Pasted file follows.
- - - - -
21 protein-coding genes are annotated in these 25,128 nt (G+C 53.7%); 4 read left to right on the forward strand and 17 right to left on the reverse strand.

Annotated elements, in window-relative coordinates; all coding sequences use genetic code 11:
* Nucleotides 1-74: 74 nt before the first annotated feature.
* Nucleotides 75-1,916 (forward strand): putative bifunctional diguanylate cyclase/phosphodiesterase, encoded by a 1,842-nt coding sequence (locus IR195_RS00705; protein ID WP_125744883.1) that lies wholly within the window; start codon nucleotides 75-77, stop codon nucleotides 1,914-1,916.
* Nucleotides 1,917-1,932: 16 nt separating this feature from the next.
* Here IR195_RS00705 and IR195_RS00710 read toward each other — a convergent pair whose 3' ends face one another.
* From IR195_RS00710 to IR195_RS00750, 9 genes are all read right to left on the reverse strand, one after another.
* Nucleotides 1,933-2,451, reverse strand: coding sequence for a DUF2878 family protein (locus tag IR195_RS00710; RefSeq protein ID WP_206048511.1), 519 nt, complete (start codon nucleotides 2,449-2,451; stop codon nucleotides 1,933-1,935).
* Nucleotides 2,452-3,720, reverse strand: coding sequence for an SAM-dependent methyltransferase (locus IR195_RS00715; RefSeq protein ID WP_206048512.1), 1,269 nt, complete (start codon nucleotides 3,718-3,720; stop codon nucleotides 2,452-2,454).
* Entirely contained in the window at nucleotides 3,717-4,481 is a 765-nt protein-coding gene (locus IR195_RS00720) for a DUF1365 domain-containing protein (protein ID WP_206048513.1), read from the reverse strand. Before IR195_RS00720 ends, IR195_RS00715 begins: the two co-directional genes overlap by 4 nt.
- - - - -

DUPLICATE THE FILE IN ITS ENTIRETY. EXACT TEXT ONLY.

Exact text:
21 protein-coding genes are annotated in these 25,128 nt (G+C 53.7%); 4 read left to right on the forward strand and 17 right to left on the reverse strand.

Annotated elements, in window-relative coordinates; all coding sequences use genetic code 11:
* Nucleotides 1-74: 74 nt before the first annotated feature.
* Nucleotides 75-1,916 (forward strand): putative bifunctional diguanylate cyclase/phosphodiesterase, encoded by a 1,842-nt coding sequence (locus IR195_RS00705; protein ID WP_125744883.1) that lies wholly within the window; start codon nucleotides 75-77, stop codon nucleotides 1,914-1,916.
* Nucleotides 1,917-1,932: 16 nt separating this feature from the next.
* Here IR195_RS00705 and IR195_RS00710 read toward each other — a convergent pair whose 3' ends face one another.
* From IR195_RS00710 to IR195_RS00750, 9 genes are all read right to left on the reverse strand, one after another.
* Nucleotides 1,933-2,451, reverse strand: coding sequence for a DUF2878 family protein (locus tag IR195_RS00710; RefSeq protein ID WP_206048511.1), 519 nt, complete (start codon nucleotides 2,449-2,451; stop codon nucleotides 1,933-1,935).
* Nucleotides 2,452-3,720, reverse strand: coding sequence for an SAM-dependent methyltransferase (locus IR195_RS00715; RefSeq protein ID WP_206048512.1), 1,269 nt, complete (start codon nucleotides 3,718-3,720; stop codon nucleotides 2,452-2,454).
* Entirely contained in the window at nucleotides 3,717-4,481 is a 765-nt protein-coding gene (locus IR195_RS00720) for a DUF1365 domain-containing protein (protein ID WP_206048513.1), read from the reverse strand. Before IR195_RS00720 ends, IR195_RS00715 begins: the two co-directional genes overlap by 4 nt.